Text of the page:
Supreme Court Declines Transgender Military Ban Cases; Permits Enforcement of Ban for Now
January 22, 2019
The U.S. Supreme Court today denied petitions from the U.S. Department of Justice (DOJ) asking that the Court review preliminary federal district court rulings that have kept the Trump administration from implementing its discriminatory plan to prevent transgender people from serving openly in the U.S. Armed Services.
However, in a 5-4 decision, the Supreme Court granted the DOJ’s request for a stay on the preliminary rulings, allowing the administration to begin kicking openly transgender troops out of the armed services and to deny transgender people the opportunity to enlist.
The preliminary rulings include one out of the U.S. District Court for the Western District of Washington in the lawsuit brought by Lambda Legal and OutServe-SLDN and joined by the State of Washington challenging the constitutionality of the proposed ban.
“The Supreme Court’s decisions today are perplexing to say the least: on the one hand denying the Trump administration’s premature request for review of lower court rulings before appellate courts have ruled and rebuffing the administration’s attempt to skirt established rules; and yet on the other allowing the administration to begin to discriminate, at least for now, as the litigation plays out,” Lambda Legal Counsel Peter Renn said.
“For more than 30 months, transgender troops have been serving our country openly with valor and distinction, but now the rug has been ripped out from under them, once again. We will redouble our efforts to send this discriminatory ban to the trash heap of history where it belongs.”
Lambda Legal and OutServe-SLDN filed the lawsuit, Karnoski v. Trump, in August 2017, on behalf of nine individual plaintiffs and three organizational plaintiffs – the Human Rights Campaign (HRC), Seattle-based Gender Justice League, and the American Military Partner Association (AMPA). The State of Washington later joined the lawsuit.
The district court in December 2017, granted the plaintiffs’ motion for a preliminary injunction preventing implementation of the ban, which DOJ chose not to challenge on appeal, and the court reaffirmed that preliminary ruling in April 2018 after the Trump administration released an implementation plan. The administration appealed that latter ruling to the Ninth Circuit Court of Appeals, which heard oral argument on October 10, 2018.
"For the past two-and-a-half years, thousands of qualified, transgender individuals have made our nation's armed forces better, in every measurable quality, with their authentic service," OutServe-SLDN Executive Director Andy Blevins said.
"The Court's decision to allow the Trump-Pence Administration to institute their wanting and discriminatory practices while the litigation proceeds is disappointing -- our siblings-in-arms deserve better. We look forward to continuing our representation of these proud and selfless patriots, and reminding this Administration that military policy cannot be defined by baseless and discriminatory rationalizations."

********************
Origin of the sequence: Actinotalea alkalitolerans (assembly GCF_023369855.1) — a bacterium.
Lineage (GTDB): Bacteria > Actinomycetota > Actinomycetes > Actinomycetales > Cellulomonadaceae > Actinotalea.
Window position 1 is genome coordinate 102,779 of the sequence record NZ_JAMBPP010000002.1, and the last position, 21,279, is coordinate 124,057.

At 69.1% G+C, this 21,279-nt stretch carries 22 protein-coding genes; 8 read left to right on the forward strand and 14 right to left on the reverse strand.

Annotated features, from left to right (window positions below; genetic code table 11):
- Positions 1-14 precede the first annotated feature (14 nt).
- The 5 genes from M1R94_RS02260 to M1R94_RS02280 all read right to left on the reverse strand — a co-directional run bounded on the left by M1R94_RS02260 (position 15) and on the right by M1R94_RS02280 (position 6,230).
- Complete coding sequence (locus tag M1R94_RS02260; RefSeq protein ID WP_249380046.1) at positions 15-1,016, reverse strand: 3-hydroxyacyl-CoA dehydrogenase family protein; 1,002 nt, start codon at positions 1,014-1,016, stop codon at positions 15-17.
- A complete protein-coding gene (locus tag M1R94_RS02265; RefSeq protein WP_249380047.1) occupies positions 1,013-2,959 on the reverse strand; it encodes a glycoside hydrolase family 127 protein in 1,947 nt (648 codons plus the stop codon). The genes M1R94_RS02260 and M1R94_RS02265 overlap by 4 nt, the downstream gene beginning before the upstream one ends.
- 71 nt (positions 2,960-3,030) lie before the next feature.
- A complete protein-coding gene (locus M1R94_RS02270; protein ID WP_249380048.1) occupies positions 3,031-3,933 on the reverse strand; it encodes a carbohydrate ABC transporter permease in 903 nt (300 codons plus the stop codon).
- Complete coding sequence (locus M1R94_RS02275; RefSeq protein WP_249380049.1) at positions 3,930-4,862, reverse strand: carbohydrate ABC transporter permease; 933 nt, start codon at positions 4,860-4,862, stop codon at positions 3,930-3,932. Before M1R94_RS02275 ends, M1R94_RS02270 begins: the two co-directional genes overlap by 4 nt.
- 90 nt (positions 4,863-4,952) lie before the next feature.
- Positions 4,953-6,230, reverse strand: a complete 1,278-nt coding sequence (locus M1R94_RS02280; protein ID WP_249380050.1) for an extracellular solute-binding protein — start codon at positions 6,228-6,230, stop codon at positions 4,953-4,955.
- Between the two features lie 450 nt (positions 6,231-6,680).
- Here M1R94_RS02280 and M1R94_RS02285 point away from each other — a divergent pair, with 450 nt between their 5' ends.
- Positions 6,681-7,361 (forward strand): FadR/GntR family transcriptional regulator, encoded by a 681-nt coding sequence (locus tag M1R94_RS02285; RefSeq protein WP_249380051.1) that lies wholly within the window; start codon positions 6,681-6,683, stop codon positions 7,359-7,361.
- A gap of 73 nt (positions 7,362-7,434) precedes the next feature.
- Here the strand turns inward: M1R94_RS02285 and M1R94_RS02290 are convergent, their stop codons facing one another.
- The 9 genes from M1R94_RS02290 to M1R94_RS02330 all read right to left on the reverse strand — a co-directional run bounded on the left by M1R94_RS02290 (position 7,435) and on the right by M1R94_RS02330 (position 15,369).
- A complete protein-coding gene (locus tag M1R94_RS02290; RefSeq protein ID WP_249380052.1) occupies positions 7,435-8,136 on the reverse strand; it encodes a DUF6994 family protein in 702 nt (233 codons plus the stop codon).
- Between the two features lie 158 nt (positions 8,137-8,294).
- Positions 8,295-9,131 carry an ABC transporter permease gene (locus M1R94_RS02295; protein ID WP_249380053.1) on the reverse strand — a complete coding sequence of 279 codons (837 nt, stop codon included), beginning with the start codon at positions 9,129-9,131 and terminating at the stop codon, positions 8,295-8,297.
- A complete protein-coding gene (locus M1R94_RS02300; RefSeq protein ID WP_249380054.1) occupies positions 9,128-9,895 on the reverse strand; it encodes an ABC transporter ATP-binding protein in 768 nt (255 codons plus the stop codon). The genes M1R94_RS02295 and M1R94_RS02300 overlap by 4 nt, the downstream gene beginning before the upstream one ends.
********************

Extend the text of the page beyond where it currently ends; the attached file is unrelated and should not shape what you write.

In addition to Karnoski v. Trump, the administration also asked the Supreme Court to review the preliminary rulings in Stockman v. Trump and Doe v. Trump, lawsuits also challenging the ban filed by the National Center for Lesbian Rights (NCLR) and GLBTQ Legal Advocates & Defenders (GLAD). Doe v. Trump was filed in the U.S. District Court for the District of Columbia that DOJ appealed to the U.S. Court of Appeals for the District of Columbia. Stockman v. Trump was filed in the U.S. District Court for the Central District of California and is also on appeal to the Ninth Circuit.
Earlier this month, the District of Columbia Court of Appeals dissolved the preliminary injunction in Doe v. Trump, but the preliminary injunctions in Karnoski v. Trump and Stockman v. Trump, as well as in a fourth case out of the U.S. District Court for the District of Maryland, had remained in effect.
"Allowing Donald Trump and Mike Pence's transgender troop ban to go into effect harms both transgender service members and our national security," said HRC National Press Secretary Sarah McBride. "As this critical matter makes its way through the courts, brave transgender patriots deserve to have their constitutional rights protected. Today's decision thrusts this administration’s discriminatory agenda onto a military that clearly doesn't want it, and does so at the expense of transgender people's careers and service - and we remain committed to fighting for all transgender troops and thank Lambda Legal and Outserve-SLDN for their tireless work representing us in this case."
“Our military families are incredibly alarmed right now by the court’s decision to lift the injunctions that were blocking implementation of the Trump-Pence administration’s unconscionable transgender military ban,” said American Military Partner Association (AMPA) President Ashley Broadway-Mack, spouse of an active duty U.S. Army officer. “The thousands of transgender military members and their families serving our nation right now deserve better than this decision, which has compounded the tremendous amount of uncertainty these military families were already facing. Our only hope is that justice will ultimately prevail over blatant bigotry and discrimination when the court hears the full arguments of our case.”
The Lambda Legal attorneys working on the case are: Peter Renn, Diana Flynn, Camilla B. Taylor, Tara Borelli, Paul Castillo, Sasha Buchert, and Kara Ingelhart. They are joined by co-counsel Peter Perkowski of OutServe-SLDN. Also on the legal team are pro-bono co-counsel at Kirkland & Ellis LLP and Newman Du Wors LLP.
[Note from TheBody: This article was originally published by Lambda Legal on Jan. 22, 2019. We have cross-posted it with their permission.]
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